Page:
In their paper, the researchers demonstrate that the novel species-centered habitat metrics provided a more statistically robust approach to describe the effects of habitat amount and fragmentation on species richness than were derived using traditional land-cover classifications. Their results support the “landscape fragmentation hypothesis” which posits that species richness declines linearly with increased fragmentation. Lead author Kate Halstead suggests that, “while complex, our species-centered methodology may provide a more accurate picture of the relationship between habitat composition and configuration and species richness. The power of our methods lies in their embrace of the complexity inherent in natural systems, providing insight into theoretical and applied questions alike in a way that is not possible using the generic land-cover based approach. From investigating the drivers of biodiversity, to exploring how edge specialists might respond to landscape change predicted under changing climate scenarios, this approach has broad potential utility across systems and taxa.”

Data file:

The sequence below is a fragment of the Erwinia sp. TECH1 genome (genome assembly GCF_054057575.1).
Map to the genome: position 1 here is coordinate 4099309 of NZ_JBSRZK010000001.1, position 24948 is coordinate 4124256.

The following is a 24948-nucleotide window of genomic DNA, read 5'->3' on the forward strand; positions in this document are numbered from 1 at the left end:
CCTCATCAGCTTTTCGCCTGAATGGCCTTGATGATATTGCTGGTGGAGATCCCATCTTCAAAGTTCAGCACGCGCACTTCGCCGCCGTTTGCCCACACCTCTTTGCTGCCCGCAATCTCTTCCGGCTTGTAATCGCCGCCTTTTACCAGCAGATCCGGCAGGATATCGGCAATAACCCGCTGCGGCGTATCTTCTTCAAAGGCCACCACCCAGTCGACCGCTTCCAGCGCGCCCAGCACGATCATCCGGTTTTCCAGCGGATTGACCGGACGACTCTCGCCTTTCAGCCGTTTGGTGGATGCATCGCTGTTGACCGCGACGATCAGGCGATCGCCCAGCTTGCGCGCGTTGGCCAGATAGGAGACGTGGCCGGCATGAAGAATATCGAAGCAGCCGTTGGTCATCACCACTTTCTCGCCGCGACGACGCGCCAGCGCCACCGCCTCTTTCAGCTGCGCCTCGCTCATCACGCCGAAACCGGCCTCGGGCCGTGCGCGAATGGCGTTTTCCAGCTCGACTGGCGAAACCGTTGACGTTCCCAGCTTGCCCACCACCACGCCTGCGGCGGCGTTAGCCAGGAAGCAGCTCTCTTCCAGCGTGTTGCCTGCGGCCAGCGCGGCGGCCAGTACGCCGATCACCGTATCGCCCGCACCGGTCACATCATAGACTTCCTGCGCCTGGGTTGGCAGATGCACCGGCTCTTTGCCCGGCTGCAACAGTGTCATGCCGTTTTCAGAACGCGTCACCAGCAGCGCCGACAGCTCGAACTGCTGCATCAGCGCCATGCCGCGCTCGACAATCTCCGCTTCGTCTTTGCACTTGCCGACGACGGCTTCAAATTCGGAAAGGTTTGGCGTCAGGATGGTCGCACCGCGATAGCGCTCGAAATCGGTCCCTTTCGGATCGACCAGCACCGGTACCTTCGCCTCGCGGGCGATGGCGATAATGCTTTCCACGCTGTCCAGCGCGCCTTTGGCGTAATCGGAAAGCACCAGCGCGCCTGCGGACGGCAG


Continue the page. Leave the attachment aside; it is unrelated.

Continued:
This research was completed in collaboration with the American Bird Conservancy and the Klamath Siskiyou Oak Network. This work was funded in part by the Neotropical Migratory Bird Conservation Act as part of the Quercus and Aves Program, and by the National Science Foundation.
The Department of Forest Ecosystems and Society at Oregon State is world renowned for its education, outreach, and research in the areas of forest science, natural resources, and tourism, recreation and adventure leadership. Students and faculty study and work in Corvallis, at OSU-Cascades in Bend and around the state, nation and world. The Department’s research impacts policy and land management decisions worldwide and outreach programs benefit communities throughout Oregon.
The Forest Biodiversity Research Network is rooted at Oregon State University and conducts collaborative research throughout the world’s forest ecosystems to foster a global awareness of biodiversity, facilitate science-based solutions to ecological crises and support a sustainable future for both nature and society.
The Klamath Bird Observatory (KBO) is a non-profit organization that advance bird and habitat conservation through science, education, and partnerships. Working in the Pacific Northwest and throughout the ranges of migratory birds KBO emphasizes high-caliber science and the role of birds as indicators to inform and improve natural resource management. KBO also nurtures an environmental ethic through community outreach and education.